This makes border control even more difficult: if thermal cameras can’t detect patients who are already infected but show no symptoms, and are therefore able to actively infect others, the actual number of asymptomatic patients missed may exceed 75%, again according to experts.
The calm before the storm
Life in China has changed dramatically in recent weeks. Entire cities and regions are under quarantine, people are being locked in their homes, streets are being abandoned, public events are being canceled and those who venture out to buy food are wearing masks and constantly washing their hands. All this may have slowed down the spread of the virus, but it cannot last forever.
Other important uncertainties in this epidemic are: who is most at risk, is it the coughing or the infected surfaces that are more likely to transmit the virus, how quickly can the virus mutate and will it disappear when it warms up again? All these factors can reduce or increase the rate of infection.
Gaining time is crucial
Although experts believe that closing borders for highly contagious pathogens is never completely successful, still, quarantines and rigorous virus testing can delay the spread of the disease.
For the time being, experts believe that the virus is unlikely to spread on a large scale this winter in countries with efficient healthcare systems.
But the most at-risk areas for the coronavirus are parts of Asia, but more importantly, Africa. More than a million Chinese immigrants work there and many Africans work and study in China. If anyone in some of the sub-Saharan African countries has the virus right now, it’s not certain that the local health care system can detect it. So we have to rely on the sun’s heat!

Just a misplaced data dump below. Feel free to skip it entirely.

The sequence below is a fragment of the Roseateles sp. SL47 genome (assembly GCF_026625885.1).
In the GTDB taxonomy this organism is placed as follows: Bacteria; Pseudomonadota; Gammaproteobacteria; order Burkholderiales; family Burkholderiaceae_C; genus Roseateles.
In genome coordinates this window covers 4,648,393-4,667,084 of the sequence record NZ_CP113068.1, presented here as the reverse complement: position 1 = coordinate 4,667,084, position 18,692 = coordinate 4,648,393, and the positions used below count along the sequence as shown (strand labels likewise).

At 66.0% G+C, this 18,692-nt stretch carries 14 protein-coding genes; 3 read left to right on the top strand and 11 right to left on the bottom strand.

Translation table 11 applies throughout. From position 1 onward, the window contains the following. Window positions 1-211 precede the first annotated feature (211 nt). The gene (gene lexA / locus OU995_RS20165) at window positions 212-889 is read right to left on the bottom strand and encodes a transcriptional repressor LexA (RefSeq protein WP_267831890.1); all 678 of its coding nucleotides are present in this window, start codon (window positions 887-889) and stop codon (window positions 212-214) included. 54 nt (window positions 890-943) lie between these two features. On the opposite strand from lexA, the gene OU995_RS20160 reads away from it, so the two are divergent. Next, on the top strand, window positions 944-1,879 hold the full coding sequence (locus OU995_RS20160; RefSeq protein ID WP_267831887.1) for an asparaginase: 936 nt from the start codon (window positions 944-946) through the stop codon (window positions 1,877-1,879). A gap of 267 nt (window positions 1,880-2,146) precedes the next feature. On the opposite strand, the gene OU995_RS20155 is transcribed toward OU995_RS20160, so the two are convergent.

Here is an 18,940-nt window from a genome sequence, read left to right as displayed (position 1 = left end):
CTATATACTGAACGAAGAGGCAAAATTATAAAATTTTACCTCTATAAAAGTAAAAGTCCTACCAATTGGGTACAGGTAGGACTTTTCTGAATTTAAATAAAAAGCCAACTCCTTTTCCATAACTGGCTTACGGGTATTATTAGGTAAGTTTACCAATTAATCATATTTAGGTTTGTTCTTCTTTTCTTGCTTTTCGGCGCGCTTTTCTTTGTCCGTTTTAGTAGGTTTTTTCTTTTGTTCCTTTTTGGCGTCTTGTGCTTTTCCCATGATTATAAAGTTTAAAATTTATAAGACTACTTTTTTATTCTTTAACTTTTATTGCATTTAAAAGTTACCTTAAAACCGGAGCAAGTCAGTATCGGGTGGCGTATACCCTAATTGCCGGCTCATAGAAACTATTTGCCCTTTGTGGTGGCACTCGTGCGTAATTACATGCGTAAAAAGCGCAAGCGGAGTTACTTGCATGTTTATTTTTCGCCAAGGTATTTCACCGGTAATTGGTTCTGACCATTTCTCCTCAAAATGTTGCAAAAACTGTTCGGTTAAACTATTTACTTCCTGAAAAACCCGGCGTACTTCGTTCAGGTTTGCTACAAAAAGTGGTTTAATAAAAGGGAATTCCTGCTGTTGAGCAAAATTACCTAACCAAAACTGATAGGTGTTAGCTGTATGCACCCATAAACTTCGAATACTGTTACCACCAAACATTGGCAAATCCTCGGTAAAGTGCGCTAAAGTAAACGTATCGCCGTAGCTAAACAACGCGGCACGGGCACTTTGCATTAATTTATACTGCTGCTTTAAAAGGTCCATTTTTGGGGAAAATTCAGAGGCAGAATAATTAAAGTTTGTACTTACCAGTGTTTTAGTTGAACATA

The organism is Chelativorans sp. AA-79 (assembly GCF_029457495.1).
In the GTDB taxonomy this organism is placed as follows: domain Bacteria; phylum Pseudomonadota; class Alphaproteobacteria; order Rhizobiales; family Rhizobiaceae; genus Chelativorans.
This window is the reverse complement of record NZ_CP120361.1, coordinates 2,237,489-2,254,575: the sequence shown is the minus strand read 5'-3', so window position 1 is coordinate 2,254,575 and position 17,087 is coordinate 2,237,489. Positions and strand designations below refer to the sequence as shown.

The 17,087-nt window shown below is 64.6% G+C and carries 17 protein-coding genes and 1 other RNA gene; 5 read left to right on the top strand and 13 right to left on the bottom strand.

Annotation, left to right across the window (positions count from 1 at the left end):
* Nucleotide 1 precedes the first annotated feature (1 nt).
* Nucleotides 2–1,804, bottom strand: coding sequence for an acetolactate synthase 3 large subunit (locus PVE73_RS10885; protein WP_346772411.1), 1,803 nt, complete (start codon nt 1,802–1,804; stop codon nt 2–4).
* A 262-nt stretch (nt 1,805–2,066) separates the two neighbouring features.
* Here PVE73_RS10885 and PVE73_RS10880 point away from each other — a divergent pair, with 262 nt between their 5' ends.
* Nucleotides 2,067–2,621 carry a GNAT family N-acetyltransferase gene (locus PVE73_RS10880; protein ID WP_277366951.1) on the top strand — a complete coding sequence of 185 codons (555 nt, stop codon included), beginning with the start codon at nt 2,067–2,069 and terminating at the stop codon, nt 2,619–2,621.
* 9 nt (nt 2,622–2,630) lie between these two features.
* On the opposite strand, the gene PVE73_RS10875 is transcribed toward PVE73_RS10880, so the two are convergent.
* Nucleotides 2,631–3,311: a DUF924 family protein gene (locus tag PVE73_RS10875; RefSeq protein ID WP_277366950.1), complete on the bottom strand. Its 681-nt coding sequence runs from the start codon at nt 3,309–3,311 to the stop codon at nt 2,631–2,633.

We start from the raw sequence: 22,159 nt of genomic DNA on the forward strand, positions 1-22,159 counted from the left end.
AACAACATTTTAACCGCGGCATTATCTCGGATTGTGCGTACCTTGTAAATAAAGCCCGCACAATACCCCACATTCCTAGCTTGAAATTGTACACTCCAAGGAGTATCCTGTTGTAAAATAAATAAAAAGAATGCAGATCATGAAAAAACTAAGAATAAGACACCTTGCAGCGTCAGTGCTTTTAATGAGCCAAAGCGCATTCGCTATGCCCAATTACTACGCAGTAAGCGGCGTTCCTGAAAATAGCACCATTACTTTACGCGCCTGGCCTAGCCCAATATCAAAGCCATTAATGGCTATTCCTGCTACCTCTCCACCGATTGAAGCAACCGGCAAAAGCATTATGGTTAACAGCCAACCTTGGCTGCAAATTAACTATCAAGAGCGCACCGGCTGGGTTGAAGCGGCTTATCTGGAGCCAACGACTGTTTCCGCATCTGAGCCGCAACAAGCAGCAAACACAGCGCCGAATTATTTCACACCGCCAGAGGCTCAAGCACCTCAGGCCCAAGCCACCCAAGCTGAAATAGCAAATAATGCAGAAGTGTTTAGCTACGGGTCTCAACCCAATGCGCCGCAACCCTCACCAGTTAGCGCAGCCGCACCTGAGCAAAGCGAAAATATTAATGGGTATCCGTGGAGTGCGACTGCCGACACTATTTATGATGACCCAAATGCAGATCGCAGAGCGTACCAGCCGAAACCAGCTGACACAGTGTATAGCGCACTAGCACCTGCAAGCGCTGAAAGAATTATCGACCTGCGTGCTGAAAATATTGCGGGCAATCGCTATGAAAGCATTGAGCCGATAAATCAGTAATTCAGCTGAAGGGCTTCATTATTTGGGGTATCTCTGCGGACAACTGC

Rely on seasonality
Sun and heat are indeed key elements for this problem. Many viruses, such as flu, measles, and noroviruses, spread very well in cold air and less well in warm air. The same may be true for this coronavirus since the SARS epidemic started in the winter, and MERS transmission also peaked then.
But even if the current epidemic stops in June, there may be a second autumn wave, as was the case with all major flu pandemics, including those that started in 1918 and 2009.
A small delay that allows scientists to find new treatments
Hopefully, before the next wave, some treatments may already be developed. In any case, viral cultures are already available to test for all potentially effective medications.
Although modern techniques make it possible to create “candidate vaccines” within days, they still must be carefully tested in a rigorous process, first on animals and then on healthy volunteers, before being tested on a large scale on sick people. This takes months, if not years.
This process cannot be accelerated, as the occurrence of dangerous side effects can take time. So the work is colossal, but it is reassuring to see how quickly all the useful scientific data is now made available by different teams around the world.